Spring is nearly upon us! Earth Day just a month away, but even more exciting is PBI’s Environmental Law Forum happening next week (don’t forget to register because you won’t want to miss it!). As the trees and grass return to their brilliant green hue, and as close-to-home disasters wreak havoc on our air and water, talks of protecting our environment are more important than ever.
It’s easy to feel powerless when looking at the big picture, but you can still make a difference on your own carbon footprint. You’ve heard of the classic “Reduce, Reuse, Recycle,” but let’s delve into the specific ways you can do just that. Here are some simple ways to go green.
To begin, there are many actions you can take to cut down or eliminate some forms of waste completely. Here are a few accessible options to help you turn over a new (green) leaf.
Go paperless. We live in an increasingly virtual world. A lot of our communication is now taking place online through e-mails and texts. This has cut down on the need for paper products. But if you absolutely have to boot up the printer, cut the amount of paper in half by printing double-sided.
Cut down on gas emissions. Carpool, take public transportation, or ride a bike to work. Maybe you’re already spending your days working from home and saving on gas. If so, great! However, if you’re a commuter, carpooling to work or taking public transportation is a great way to cut down on traffic in your community while reducing gas emissions. If the option is open to you, biking would also be an amazing, eco-friendly option that doubles as a wonderful way to exercise.
Save on electricity. Open blinds and curtains to let in natural light when the sun is out. Turn off lights and fans of rooms you’re not in. Switch to LED lights, which are said to consume less energy and add the least amount of carbon dioxide to the air. Don’t leave chargers plugged into the wall because, believe it or not, they sap electricity even when nothing is plugged into them. Your electricity bill will thank you.
Conserve water. Life-saving water has become sparse in certain regions of our country. Do not leave the water running while brushing your teeth. Opt for shorter showers. Run your dishwasher or washing machine only when you have a full load of dirty dishes or laundry ready to go. For more ideas on how to conserve water, check out these tips from Connecticut’s Department of Energy and Environmental Protection.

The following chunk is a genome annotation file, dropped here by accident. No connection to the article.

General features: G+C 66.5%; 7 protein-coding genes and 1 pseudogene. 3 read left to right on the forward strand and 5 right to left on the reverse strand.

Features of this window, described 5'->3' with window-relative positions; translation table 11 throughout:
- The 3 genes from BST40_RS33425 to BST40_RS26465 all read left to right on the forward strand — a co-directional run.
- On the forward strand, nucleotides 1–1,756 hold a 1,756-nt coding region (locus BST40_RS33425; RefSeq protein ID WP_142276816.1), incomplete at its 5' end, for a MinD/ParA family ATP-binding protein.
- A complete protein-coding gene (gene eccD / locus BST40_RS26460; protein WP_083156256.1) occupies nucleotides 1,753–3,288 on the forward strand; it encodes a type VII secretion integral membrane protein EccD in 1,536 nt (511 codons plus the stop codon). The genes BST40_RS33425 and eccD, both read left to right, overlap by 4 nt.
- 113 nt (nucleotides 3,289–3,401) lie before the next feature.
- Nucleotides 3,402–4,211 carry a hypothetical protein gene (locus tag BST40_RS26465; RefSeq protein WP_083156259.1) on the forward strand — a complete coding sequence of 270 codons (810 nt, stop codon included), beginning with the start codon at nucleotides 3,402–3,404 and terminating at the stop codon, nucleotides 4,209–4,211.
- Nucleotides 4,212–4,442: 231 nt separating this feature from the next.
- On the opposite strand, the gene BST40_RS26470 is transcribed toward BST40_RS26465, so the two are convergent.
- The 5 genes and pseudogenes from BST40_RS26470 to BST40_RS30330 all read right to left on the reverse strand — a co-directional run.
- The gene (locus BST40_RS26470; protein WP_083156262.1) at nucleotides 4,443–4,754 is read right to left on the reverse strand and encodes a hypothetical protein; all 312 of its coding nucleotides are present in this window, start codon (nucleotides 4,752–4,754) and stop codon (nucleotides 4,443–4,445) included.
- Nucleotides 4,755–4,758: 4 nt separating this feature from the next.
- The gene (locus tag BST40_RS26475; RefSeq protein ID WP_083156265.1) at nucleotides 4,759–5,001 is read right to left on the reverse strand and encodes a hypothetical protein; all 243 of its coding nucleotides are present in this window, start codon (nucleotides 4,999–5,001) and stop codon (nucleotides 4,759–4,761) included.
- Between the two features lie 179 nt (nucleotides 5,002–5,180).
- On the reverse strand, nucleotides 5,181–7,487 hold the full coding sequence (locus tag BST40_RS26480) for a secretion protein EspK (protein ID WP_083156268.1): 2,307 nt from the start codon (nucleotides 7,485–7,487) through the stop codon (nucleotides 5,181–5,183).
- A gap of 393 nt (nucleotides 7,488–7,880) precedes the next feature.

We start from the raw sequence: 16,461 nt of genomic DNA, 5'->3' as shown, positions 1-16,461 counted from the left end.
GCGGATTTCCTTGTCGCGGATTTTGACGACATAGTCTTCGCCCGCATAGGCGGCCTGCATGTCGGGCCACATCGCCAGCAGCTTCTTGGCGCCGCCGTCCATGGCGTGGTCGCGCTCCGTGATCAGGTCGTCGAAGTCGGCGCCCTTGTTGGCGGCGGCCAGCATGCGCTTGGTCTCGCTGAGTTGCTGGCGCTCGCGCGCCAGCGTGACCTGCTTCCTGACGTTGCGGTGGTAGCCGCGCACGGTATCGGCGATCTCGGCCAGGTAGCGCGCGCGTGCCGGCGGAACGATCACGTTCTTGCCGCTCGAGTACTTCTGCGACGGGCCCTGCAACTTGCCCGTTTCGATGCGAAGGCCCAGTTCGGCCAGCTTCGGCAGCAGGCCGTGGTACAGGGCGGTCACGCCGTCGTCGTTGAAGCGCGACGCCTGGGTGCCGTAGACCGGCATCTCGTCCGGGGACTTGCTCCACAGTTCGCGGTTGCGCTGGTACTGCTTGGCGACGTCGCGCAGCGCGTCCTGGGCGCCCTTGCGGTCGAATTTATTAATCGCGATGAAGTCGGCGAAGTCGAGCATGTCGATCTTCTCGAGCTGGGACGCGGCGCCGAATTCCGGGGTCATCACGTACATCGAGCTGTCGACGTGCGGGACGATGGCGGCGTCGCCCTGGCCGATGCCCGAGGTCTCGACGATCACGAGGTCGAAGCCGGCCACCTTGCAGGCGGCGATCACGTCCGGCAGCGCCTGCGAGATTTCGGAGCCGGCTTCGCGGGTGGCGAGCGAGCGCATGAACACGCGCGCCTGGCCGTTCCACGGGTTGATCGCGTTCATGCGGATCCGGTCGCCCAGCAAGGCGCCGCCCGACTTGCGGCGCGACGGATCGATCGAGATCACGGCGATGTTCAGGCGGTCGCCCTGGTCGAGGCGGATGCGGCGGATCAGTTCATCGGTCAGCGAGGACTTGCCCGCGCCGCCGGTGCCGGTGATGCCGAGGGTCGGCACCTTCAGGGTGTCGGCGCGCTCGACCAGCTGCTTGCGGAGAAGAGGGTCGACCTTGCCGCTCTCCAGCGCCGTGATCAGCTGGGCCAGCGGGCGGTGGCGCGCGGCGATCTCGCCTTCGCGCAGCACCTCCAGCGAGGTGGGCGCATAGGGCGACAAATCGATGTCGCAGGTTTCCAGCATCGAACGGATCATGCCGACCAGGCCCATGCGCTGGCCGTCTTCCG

If you’re in a routine, you may not even realize how much waste you’re creating. There’s a long list of disposable items in your daily life that could easily be replaced with their reusable counterparts. For example…
Reusable bags. This is a big one. A single trip to the grocery store could leave you with a mess of plastic bags. Plastic is a scourge on our planet, taking hundreds of years to decompose into toxic, miniscule particles. Plastic bags are especially tough to recycle. If you want to do your part in eliminating plastic waste, consider investing in reusable bags that can be used over and over again. Some grocery stories have already stepped up to the plate and no longer offer single-use plastic bags.
Water bottles. Plastic water bottles sit in landfills or wash into our ocean to become a threat to marine life. Replacing the plastic bottle with a reusable canteen is easy and inexpensive—which begs the question, why aren’t more of us doing it?
The list goes on. Disposable food storage containers. Feminine hygiene products. Diapers. Paper towels. Paper plates or plastic utensils. All of these can be replaced with reusable alternatives.
One of the most well-known ways of going green is recycling. Cardboard, plastic, paper, glass, aluminum, and metal can all (potentially) be recycled. Look for the recycle symbol before making the decision. If you’re still not sure what gets recycled and what gets thrown away, Republic Services has created a handy recycling guide to help you out.
Compost. As you can see from the guide, food waste cannot be recycled—or can it? Some food and yard waste can be put into a compost bin to create delicious, nutrient-filled plant food for your soil. Keep in mind that only certain organic materials can be used for compost. This includes coffee grounds, eggshells, fruit/vegetable scraps, yard clippings, and leaves. Check out this article from Better Homes & Gardens on how to create your own compost bin.
Collect rainwater. On top of composting, you can use rain barrels to collect water for your garden or lawn. These barrels are placed at rainspouts to catch rainwater and reduce runoff pollution. Recycle the water into other uses while simultaneously helping out the environment.
Garden. Speaking of gardening—if you have the means, you should absolutely consider growing your own food! There are numerous benefits. It’s good for the earth, since plants are known to produce oxygen and clean the air. Seeds are cheap and will save you money on shopping. Finally, it’s a rewarding experience that has a positive effect on your mental health. Win, win, win.
Just like we only get one life, we only get one Earth. We’ve got to play our part when it comes to helping the environment. We may not be able to control the actions of others, but we can still make a difference in our own lives.